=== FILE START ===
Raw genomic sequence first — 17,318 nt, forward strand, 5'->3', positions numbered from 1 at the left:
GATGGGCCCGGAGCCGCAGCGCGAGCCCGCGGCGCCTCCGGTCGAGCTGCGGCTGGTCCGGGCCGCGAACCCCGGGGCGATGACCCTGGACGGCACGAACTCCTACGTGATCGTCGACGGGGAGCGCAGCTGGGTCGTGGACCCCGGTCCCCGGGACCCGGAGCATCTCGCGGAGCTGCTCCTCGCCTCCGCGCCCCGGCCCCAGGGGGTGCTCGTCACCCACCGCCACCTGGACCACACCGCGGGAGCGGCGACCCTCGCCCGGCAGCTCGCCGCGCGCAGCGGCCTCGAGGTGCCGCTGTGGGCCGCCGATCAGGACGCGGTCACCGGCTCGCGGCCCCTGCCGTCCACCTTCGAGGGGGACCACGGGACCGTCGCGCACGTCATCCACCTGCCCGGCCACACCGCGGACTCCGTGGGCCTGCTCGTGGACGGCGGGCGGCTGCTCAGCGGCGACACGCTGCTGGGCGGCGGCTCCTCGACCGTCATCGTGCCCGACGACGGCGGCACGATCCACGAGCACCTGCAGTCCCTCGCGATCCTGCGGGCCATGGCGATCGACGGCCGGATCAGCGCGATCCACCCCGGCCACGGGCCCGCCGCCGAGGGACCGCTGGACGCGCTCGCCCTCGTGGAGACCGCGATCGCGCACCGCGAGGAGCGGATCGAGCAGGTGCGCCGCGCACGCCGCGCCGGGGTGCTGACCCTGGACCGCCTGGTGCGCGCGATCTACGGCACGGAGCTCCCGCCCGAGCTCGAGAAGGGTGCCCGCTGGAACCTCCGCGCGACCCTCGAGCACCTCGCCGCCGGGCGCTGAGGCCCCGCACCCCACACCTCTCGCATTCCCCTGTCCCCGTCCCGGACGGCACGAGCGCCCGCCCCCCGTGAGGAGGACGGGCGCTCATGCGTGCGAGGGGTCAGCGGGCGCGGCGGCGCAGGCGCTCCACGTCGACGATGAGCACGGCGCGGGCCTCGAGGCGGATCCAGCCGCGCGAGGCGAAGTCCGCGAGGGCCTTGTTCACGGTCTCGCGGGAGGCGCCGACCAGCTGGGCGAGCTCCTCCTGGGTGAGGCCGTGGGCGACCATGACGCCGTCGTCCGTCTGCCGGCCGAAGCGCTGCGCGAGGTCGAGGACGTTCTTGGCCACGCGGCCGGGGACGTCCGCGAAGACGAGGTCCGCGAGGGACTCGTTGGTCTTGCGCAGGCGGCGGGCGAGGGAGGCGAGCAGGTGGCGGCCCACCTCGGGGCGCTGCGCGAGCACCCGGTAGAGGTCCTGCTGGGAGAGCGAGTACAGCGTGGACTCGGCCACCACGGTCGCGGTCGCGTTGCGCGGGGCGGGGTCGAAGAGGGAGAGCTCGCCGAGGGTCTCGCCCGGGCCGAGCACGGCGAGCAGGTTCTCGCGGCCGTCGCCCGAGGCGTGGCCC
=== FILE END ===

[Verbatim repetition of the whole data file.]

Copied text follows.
Raw genomic sequence first — 17,318 nt, forward strand, 5'->3', positions numbered from 1 at the left:
GATGGGCCCGGAGCCGCAGCGCGAGCCCGCGGCGCCTCCGGTCGAGCTGCGGCTGGTCCGGGCCGCGAACCCCGGGGCGATGACCCTGGACGGCACGAACTCCTACGTGATCGTCGACGGGGAGCGCAGCTGGGTCGTGGACCCCGGTCCCCGGGACCCGGAGCATCTCGCGGAGCTGCTCCTCGCCTCCGCGCCCCGGCCCCAGGGGGTGCTCGTCACCCACCGCCACCTGGACCACACCGCGGGAGCGGCGACCCTCGCCCGGCAGCTCGCCGCGCGCAGCGGCCTCGAGGTGCCGCTGTGGGCCGCCGATCAGGACGCGGTCACCGGCTCGCGGCCCCTGCCGTCCACCTTCGAGGGGGACCACGGGACCGTCGCGCACGTCATCCACCTGCCCGGCCACACCGCGGACTCCGTGGGCCTGCTCGTGGACGGCGGGCGGCTGCTCAGCGGCGACACGCTGCTGGGCGGCGGCTCCTCGACCGTCATCGTGCCCGACGACGGCGGCACGATCCACGAGCACCTGCAGTCCCTCGCGATCCTGCGGGCCATGGCGATCGACGGCCGGATCAGCGCGATCCACCCCGGCCACGGGCCCGCCGCCGAGGGACCGCTGGACGCGCTCGCCCTCGTGGAGACCGCGATCGCGCACCGCGAGGAGCGGATCGAGCAGGTGCGCCGCGCACGCCGCGCCGGGGTGCTGACCCTGGACCGCCTGGTGCGCGCGATCTACGGCACGGAGCTCCCGCCCGAGCTCGAGAAGGGTGCCCGCTGGAACCTCCGCGCGACCCTCGAGCACCTCGCCGCCGGGCGCTGAGGCCCCGCACCCCACACCTCTCGCATTCCCCTGTCCCCGTCCCGGACGGCACGAGCGCCCGCCCCCCGTGAGGAGGACGGGCGCTCATGCGTGCGAGGGGTCAGCGGGCGCGGCGGCGCAGGCGCTCCACGTCGACGATGAGCACGGCGCGGGCCTCGAGGCGGATCCAGCCGCGCGAGGCGAAGTCCGCGAGGGCCTTGTTCACGGTCTCGCGGGAGGCGCCGACCAGCTGGGCGAGCTCCTCCTGGGTGAGGCCGTGGGCGACCATGACGCCGTCGTCCGTCTGCCGGCCGAAGCGCTGCGCGAGGTCGAGGACGTTCTTGGCCACGCGGCCGGGGACGTCCGCGAAGACGAGGTCCGCGAGGGACTCGTTGGTCTTGCGCAGGCGGCGGGCGAGGGAGGCGAGCAGGTGGCGGCCCACCTCGGGGCGCTGCGCGAGCACCCGGTAGAGGTCCTGCTGGGAGAGCGAGTACAGCGTGGACTCGGCCACCACGGTCGCGGTCGCGTTGCGCGGGGCGGGGTCGAAGAGGGAGAGCTCGCCGAGGGTCTCGCCCGGGCCGAGCACGGCGAGCAGGTTCTCGCGGCCGTCGCCCGAGGCGTGGCCC